Judge rules Billings’ airport firefighters aren’t legally firefighters

By: - July 28, 2022 5:35 pm

Billings Logan International Airport Firefighter crews practicing fire suppression and rescue (Photo courtesy of Mike Gates).

They drive fire engines. They can put out structure fires. They respond to medical calls. They’re required to have firefighting training by the Federal Aviation Administration.

But a Lewis and Clark County District Judge has ruled that the employees who work as firefighters at Billings Logan International Airport are not firefighters, at least for the purpose of receiving a state pension.

In a fight years in the making, the Montana State Firemen’s Association had challenged a Billings City decision that the airport firefighters in Montana’s largest city were eligible for the more lucrative Firefighters United Pension Fund, rather than the less generous Montana Public Employees Retirement. Both are managed by the state’s Public Employees’ Retirement Board, which had determined that because the city requires different tests for employment, that the firefighters at the airport shouldn’t be classified as “firefighters” the same way as the other municipal firefighters.

The Firemen’s Association appealed the decision of the PERS board to district court, and Judge Mike Menahan ruled that it’s not the battery of tests administered by the city that matters, it’s the purpose of those tests.

The firefighters had argued that state statute doesn’t outline a specific battery of tests, allowing cities and other government to determine which test best suits them. Menahan acknowledged that the test used for municipal firefighters and the one used for airport firefighters were similar, if not nearly identical, but what they were used for matters the most.

“The board found the CDL examination did not meet the statutory requirements because its purpose is to determine whether a person is physically qualified to drive a commercial motor vehicle rather than to determine ‘if the applicant is free from any mental or physical condition that might adversely affect the applicant’s performance of the duties of a firefighter,’” Menahan said. “The court agrees with the board that the purpose of the medical examination matters.”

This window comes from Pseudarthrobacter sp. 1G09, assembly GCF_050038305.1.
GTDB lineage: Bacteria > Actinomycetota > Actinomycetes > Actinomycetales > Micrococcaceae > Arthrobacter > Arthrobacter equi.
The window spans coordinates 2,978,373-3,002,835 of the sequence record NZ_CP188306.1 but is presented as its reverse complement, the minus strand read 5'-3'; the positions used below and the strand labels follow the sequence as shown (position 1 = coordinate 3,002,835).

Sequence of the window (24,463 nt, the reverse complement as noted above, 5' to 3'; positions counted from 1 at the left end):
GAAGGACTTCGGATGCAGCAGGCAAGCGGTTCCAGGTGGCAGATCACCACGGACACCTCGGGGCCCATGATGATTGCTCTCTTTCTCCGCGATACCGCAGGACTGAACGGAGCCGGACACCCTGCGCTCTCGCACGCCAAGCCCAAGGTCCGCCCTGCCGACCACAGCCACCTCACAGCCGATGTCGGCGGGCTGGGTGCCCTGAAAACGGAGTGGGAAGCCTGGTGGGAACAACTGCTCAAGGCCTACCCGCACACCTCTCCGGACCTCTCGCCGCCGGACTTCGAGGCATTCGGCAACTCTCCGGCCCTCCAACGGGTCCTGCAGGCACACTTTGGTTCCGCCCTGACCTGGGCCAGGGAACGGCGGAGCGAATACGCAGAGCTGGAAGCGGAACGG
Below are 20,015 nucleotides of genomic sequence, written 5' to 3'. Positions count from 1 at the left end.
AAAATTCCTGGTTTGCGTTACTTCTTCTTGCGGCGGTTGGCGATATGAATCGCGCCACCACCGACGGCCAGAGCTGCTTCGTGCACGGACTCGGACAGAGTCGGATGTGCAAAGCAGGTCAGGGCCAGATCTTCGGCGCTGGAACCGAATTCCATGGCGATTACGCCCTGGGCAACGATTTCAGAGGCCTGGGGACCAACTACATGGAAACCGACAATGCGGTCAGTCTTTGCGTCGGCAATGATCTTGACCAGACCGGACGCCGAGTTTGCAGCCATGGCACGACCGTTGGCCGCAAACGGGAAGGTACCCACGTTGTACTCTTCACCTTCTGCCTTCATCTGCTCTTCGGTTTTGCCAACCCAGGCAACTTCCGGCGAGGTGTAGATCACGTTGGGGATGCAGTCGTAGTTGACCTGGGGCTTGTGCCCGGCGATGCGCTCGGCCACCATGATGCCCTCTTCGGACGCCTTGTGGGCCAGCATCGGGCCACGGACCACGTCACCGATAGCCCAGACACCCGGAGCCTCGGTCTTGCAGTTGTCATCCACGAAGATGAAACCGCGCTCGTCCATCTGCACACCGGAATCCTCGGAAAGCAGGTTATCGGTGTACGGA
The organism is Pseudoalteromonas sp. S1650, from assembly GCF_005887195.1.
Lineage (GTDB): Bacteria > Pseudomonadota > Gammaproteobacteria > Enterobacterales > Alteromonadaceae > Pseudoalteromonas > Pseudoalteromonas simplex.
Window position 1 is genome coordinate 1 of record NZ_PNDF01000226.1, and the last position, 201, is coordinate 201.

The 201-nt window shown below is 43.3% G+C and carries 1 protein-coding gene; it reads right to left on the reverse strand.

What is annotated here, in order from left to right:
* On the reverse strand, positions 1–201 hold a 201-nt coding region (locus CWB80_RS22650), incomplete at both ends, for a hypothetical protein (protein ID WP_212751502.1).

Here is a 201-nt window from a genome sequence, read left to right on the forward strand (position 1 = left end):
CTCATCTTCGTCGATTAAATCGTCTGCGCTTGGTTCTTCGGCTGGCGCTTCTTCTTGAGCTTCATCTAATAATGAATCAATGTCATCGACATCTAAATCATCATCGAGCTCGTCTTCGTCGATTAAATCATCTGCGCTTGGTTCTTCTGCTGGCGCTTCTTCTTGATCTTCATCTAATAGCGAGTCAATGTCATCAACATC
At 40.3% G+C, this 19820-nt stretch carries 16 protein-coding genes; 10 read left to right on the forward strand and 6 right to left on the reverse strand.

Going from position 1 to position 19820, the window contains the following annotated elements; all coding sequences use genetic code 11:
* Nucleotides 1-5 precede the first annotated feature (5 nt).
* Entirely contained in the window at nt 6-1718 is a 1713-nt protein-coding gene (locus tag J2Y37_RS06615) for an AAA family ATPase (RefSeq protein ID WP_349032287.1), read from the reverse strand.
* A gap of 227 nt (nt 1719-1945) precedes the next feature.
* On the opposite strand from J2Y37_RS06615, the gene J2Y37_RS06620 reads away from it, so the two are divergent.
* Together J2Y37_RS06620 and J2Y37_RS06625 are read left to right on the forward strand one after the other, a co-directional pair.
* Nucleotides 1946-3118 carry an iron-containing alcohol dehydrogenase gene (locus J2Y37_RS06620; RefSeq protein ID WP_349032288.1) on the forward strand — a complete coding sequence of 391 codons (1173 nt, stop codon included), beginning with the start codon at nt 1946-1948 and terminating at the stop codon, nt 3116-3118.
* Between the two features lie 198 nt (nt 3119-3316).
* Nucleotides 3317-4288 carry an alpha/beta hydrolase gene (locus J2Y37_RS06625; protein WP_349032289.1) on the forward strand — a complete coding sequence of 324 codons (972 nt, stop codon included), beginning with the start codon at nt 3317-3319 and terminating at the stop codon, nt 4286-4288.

Menahan gave an example of both sets of fire personnel taking a pulmonary function test.

“It is conceivable that a respiratory problem which would adversely affect a person’s ability to perform the duties of a firefighter may have no effect on the same person’s ability to operate a commercial vehicle safely,” Menahan ruled. “Thus, the same person, undergoing the same tests, may meet one standard without meeting the other.”

“The Board is very pleased that the Court agreed with our interpretation of the law.  The Montana State Firemen’s Association has long been an important partner of the Board and we’re relieved to hopefully have this longstanding issue behind us,” said PERS board president Maggie Peterson.

Firemen’s association attorney Raph Graybill had previously told the court that if such a decision by PERS was allowed to stand, it would mean that government could administer an inadequate battery of tests so that firefighters wouldn’t fit a technical, legal description of “firefighter” and therefore be ineligible for the more lucrative pension system. A move like that could save a city substantial money because the contributions to the public employees’ system would be lower.

Each government can determine its own testing protocol, and it is not standardized by the state or optional for prospective firefighters.

“The City of Billings created a loophole that means that its hardworking airport firefighters can’t access the benefits they deserve. The Firemen’s Association understands the Court’s decision. It is now reviewing what steps to take next to ensure all firefighters who put their lives at risk for their communities are able to access the benefits they deserve,” Graybill said.

Editor’s note: This story was updated on July 29 to add in comments from the PERS board. 

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Darrell Ehrlick
Darrell Ehrlick

Darrell Ehrlick is the editor-in-chief of the Daily Montanan, after leading his native state’s largest paper, The Billings Gazette. He is an award-winning journalist, author, historian and teacher, whose career has taken him to North Dakota, Minnesota, Wisconsin, Utah, and Wyoming. With Darrell at the helm, the Gazette staff took Montana’s top newspaper award six times in seven years. Darrell's books include writing the historical chapters of “Billings Memories” Volumes I-III, and “It Happened in Minnesota.” He has taught journalism at Winona State University and Montana State University-Billings, and has served on the student publications board of the University of Wyoming.